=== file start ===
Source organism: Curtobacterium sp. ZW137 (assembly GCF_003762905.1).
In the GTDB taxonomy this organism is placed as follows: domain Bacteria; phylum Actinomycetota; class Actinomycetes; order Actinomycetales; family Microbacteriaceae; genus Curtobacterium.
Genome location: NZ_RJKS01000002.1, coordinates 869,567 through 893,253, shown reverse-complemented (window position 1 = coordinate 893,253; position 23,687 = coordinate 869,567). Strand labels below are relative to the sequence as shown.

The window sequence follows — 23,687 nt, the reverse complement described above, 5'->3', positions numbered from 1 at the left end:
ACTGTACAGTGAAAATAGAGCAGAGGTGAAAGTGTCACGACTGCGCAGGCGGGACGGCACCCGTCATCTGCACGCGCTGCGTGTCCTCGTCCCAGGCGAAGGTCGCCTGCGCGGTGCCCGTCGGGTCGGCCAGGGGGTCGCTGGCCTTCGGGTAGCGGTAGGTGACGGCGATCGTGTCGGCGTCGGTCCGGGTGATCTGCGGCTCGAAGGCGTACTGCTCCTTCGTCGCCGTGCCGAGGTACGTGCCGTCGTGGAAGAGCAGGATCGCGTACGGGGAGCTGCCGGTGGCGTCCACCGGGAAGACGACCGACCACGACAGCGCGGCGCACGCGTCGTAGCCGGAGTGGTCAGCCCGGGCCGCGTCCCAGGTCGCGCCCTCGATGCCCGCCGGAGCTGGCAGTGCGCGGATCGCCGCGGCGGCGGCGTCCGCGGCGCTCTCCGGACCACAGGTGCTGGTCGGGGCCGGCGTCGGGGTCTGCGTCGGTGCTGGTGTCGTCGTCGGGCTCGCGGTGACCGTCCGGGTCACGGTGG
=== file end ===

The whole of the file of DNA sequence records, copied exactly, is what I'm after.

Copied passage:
Source organism: Curtobacterium sp. ZW137 (assembly GCF_003762905.1).
In the GTDB taxonomy this organism is placed as follows: domain Bacteria; phylum Actinomycetota; class Actinomycetes; order Actinomycetales; family Microbacteriaceae; genus Curtobacterium.
Genome location: NZ_RJKS01000002.1, coordinates 869,567 through 893,253, shown reverse-complemented (window position 1 = coordinate 893,253; position 23,687 = coordinate 869,567). Strand labels below are relative to the sequence as shown.

The window sequence follows — 23,687 nt, the reverse complement described above, 5'->3', positions numbered from 1 at the left end:
ACTGTACAGTGAAAATAGAGCAGAGGTGAAAGTGTCACGACTGCGCAGGCGGGACGGCACCCGTCATCTGCACGCGCTGCGTGTCCTCGTCCCAGGCGAAGGTCGCCTGCGCGGTGCCCGTCGGGTCGGCCAGGGGGTCGCTGGCCTTCGGGTAGCGGTAGGTGACGGCGATCGTGTCGGCGTCGGTCCGGGTGATCTGCGGCTCGAAGGCGTACTGCTCCTTCGTCGCCGTGCCGAGGTACGTGCCGTCGTGGAAGAGCAGGATCGCGTACGGGGAGCTGCCGGTGGCGTCCACCGGGAAGACGACCGACCACGACAGCGCGGCGCACGCGTCGTAGCCGGAGTGGTCAGCCCGGGCCGCGTCCCAGGTCGCGCCCTCGATGCCCGCCGGAGCTGGCAGTGCGCGGATCGCCGCGGCGGCGGCGTCCGCGGCGCTCTCCGGACCACAGGTGCTGGTCGGGGCCGGCGTCGGGGTCTGCGTCGGTGCTGGTGTCGTCGTCGGGCTCGCGGTGACCGTCCGGGTCACGGTGG